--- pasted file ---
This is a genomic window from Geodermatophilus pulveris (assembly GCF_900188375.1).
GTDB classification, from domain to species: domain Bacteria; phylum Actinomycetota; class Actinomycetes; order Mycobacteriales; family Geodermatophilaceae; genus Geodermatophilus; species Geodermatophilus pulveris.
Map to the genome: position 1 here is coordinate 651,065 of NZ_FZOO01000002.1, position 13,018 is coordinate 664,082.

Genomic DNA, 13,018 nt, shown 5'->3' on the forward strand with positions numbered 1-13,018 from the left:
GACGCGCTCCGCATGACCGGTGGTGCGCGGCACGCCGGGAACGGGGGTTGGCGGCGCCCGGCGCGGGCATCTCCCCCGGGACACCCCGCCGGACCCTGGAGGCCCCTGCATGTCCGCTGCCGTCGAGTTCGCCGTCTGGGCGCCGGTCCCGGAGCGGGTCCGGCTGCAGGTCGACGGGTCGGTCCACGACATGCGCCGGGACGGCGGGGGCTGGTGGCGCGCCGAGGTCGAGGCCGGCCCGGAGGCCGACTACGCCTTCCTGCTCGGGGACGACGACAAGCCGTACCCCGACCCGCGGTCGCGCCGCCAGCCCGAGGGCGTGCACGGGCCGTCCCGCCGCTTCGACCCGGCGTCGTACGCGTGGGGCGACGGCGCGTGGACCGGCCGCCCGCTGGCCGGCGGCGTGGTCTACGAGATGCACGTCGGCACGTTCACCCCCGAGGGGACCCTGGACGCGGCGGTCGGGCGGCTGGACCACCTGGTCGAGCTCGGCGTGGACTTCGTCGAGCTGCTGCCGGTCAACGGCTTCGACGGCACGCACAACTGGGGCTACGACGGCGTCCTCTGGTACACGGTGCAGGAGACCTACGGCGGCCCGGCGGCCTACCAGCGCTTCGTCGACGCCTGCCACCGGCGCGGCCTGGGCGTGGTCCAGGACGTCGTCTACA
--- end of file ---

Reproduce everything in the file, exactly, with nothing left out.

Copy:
This is a genomic window from Geodermatophilus pulveris (assembly GCF_900188375.1).
GTDB classification, from domain to species: domain Bacteria; phylum Actinomycetota; class Actinomycetes; order Mycobacteriales; family Geodermatophilaceae; genus Geodermatophilus; species Geodermatophilus pulveris.
Map to the genome: position 1 here is coordinate 651,065 of NZ_FZOO01000002.1, position 13,018 is coordinate 664,082.

Genomic DNA, 13,018 nt, shown 5'->3' on the forward strand with positions numbered 1-13,018 from the left:
GACGCGCTCCGCATGACCGGTGGTGCGCGGCACGCCGGGAACGGGGGTTGGCGGCGCCCGGCGCGGGCATCTCCCCCGGGACACCCCGCCGGACCCTGGAGGCCCCTGCATGTCCGCTGCCGTCGAGTTCGCCGTCTGGGCGCCGGTCCCGGAGCGGGTCCGGCTGCAGGTCGACGGGTCGGTCCACGACATGCGCCGGGACGGCGGGGGCTGGTGGCGCGCCGAGGTCGAGGCCGGCCCGGAGGCCGACTACGCCTTCCTGCTCGGGGACGACGACAAGCCGTACCCCGACCCGCGGTCGCGCCGCCAGCCCGAGGGCGTGCACGGGCCGTCCCGCCGCTTCGACCCGGCGTCGTACGCGTGGGGCGACGGCGCGTGGACCGGCCGCCCGCTGGCCGGCGGCGTGGTCTACGAGATGCACGTCGGCACGTTCACCCCCGAGGGGACCCTGGACGCGGCGGTCGGGCGGCTGGACCACCTGGTCGAGCTCGGCGTGGACTTCGTCGAGCTGCTGCCGGTCAACGGCTTCGACGGCACGCACAACTGGGGCTACGACGGCGTCCTCTGGTACACGGTGCAGGAGACCTACGGCGGCCCGGCGGCCTACCAGCGCTTCGTCGACGCCTGCCACCGGCGCGGCCTGGGCGTGGTCCAGGACGTCGTCTACA